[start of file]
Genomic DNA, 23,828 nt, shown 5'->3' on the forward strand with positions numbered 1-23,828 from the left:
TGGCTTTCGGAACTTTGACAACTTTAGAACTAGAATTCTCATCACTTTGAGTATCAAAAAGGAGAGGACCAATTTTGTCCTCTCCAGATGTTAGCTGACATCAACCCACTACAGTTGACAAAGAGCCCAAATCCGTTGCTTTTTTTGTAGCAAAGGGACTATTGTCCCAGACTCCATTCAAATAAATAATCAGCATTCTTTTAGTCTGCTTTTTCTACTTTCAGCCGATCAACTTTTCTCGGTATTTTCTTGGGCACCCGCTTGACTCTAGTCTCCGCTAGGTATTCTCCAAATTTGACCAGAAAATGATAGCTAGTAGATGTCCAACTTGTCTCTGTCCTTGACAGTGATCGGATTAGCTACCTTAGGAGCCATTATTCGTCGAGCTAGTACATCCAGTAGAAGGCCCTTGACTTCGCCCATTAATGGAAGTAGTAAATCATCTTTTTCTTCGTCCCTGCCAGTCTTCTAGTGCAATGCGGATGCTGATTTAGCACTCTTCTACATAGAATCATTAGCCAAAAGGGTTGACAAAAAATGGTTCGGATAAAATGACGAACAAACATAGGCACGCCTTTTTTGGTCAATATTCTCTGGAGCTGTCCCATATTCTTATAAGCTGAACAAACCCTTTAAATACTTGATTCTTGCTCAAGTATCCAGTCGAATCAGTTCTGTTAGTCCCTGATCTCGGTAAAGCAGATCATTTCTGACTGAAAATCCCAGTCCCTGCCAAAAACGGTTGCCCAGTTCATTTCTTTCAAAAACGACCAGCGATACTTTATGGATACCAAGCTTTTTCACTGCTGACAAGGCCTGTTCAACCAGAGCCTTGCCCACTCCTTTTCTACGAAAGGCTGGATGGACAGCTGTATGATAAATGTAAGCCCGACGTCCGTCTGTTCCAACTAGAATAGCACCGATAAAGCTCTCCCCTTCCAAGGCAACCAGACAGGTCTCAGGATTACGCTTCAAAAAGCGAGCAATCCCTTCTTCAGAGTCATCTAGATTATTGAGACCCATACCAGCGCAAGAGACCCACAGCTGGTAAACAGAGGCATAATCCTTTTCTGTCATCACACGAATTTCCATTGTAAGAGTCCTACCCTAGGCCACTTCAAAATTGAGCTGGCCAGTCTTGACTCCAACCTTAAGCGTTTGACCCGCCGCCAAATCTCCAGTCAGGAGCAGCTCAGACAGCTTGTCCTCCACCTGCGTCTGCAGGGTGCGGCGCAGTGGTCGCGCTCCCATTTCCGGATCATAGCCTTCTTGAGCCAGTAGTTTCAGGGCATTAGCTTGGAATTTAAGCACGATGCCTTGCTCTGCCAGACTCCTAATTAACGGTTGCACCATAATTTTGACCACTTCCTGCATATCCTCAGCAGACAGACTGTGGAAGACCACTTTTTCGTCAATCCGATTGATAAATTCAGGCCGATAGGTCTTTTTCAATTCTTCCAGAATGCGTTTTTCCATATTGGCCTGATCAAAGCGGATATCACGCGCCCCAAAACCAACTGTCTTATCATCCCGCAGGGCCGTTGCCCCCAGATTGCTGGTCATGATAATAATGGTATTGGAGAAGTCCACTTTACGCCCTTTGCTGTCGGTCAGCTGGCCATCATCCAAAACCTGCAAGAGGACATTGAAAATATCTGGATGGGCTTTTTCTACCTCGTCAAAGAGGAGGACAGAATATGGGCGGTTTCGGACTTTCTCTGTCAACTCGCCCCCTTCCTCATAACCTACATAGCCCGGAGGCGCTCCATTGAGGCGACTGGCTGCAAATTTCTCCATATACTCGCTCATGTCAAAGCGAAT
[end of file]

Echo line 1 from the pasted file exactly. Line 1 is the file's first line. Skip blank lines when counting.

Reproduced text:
Genomic DNA, 23,828 nt, shown 5'->3' on the forward strand with positions numbered 1-23,828 from the left: